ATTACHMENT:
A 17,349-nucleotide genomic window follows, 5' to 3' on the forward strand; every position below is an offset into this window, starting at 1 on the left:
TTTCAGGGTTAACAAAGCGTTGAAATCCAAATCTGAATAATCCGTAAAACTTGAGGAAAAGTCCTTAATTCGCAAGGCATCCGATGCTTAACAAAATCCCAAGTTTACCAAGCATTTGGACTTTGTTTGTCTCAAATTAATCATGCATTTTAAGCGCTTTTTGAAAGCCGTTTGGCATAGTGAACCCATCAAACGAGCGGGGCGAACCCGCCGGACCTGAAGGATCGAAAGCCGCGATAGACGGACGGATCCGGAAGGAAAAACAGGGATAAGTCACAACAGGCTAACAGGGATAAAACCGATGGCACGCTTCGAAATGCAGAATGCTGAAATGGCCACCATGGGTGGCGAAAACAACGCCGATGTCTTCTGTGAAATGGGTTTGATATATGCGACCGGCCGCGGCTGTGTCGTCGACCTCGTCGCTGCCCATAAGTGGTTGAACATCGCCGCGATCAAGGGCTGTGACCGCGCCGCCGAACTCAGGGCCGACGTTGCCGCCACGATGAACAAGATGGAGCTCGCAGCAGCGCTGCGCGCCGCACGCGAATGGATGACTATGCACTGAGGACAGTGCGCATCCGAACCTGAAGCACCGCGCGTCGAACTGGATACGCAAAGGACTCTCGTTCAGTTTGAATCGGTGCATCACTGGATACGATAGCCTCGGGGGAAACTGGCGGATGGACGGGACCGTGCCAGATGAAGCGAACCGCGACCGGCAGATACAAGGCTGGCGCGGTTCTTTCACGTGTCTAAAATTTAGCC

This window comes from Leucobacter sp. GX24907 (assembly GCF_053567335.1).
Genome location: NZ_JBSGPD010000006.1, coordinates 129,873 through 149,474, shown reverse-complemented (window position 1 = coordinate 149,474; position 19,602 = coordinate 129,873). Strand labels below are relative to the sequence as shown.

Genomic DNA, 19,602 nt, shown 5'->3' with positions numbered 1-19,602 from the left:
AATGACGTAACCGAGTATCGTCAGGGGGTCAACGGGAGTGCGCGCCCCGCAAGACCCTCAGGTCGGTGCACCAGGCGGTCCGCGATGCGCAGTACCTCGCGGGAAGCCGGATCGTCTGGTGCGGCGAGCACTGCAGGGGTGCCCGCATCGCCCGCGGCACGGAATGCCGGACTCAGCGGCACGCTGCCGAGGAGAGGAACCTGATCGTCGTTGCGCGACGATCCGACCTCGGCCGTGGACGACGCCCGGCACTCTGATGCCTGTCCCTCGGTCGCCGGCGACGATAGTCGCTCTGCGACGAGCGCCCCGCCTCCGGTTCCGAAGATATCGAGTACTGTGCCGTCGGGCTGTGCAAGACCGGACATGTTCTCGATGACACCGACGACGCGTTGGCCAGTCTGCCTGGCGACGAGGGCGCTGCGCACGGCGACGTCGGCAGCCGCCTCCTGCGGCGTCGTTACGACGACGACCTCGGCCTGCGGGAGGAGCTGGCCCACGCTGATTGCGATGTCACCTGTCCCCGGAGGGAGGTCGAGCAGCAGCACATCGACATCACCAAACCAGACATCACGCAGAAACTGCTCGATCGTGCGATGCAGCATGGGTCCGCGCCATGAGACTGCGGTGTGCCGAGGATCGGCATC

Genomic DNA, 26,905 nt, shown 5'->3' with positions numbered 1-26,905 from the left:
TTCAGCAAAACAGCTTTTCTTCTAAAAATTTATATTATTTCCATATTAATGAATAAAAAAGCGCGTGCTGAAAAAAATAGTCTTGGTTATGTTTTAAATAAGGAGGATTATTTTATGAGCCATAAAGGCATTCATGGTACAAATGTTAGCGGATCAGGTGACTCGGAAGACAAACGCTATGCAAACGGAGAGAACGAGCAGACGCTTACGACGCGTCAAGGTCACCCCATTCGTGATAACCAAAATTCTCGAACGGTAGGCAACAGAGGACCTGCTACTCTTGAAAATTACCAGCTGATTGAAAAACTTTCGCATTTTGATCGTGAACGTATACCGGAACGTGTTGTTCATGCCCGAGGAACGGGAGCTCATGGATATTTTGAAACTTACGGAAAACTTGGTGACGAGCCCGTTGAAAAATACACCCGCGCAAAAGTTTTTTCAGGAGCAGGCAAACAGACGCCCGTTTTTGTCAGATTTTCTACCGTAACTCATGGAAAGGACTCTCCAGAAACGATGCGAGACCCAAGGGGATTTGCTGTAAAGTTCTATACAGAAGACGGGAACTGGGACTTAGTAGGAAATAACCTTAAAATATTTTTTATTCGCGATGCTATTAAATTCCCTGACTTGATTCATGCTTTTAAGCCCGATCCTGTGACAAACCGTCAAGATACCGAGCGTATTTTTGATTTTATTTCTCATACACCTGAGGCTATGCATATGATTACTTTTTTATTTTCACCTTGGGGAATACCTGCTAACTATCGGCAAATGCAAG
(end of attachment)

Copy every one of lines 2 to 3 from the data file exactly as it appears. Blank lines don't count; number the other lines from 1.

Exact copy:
TTTCAGGGTTAACAAAGCGTTGAAATCCAAATCTGAATAATCCGTAAAACTTGAGGAAAAGTCCTTAATTCGCAAGGCATCCGATGCTTAACAAAATCCCAAGTTTACCAAGCATTTGGACTTTGTTTGTCTCAAATTAATCATGCATTTTAAGCGCTTTTTGAAAGCCGTTTGGCATAGTGAACCCATCAAACGAGCGGGGCGAACCCGCCGGACCTGAAGGATCGAAAGCCGCGATAGACGGACGGATCCGGAAGGAAAAACAGGGATAAGTCACAACAGGCTAACAGGGATAAAACCGATGGCACGCTTCGAAATGCAGAATGCTGAAATGGCCACCATGGGTGGCGAAAACAACGCCGATGTCTTCTGTGAAATGGGTTTGATATATGCGACCGGCCGCGGCTGTGTCGTCGACCTCGTCGCTGCCCATAAGTGGTTGAACATCGCCGCGATCAAGGGCTGTGACCGCGCCGCCGAACTCAGGGCCGACGTTGCCGCCACGATGAACAAGATGGAGCTCGCAGCAGCGCTGCGCGCCGCACGCGAATGGATGACTATGCACTGAGGACAGTGCGCATCCGAACCTGAAGCACCGCGCGTCGAACTGGATACGCAAAGGACTCTCGTTCAGTTTGAATCGGTGCATCACTGGATACGATAGCCTCGGGGGAAACTGGCGGATGGACGGGACCGTGCCAGATGAAGCGAACCGCGACCGGCAGATACAAGGCTGGCGCGGTTCTTTCACGTGTCTAAAATTTAGCC

This window comes from Leucobacter sp. GX24907 (assembly GCF_053567335.1).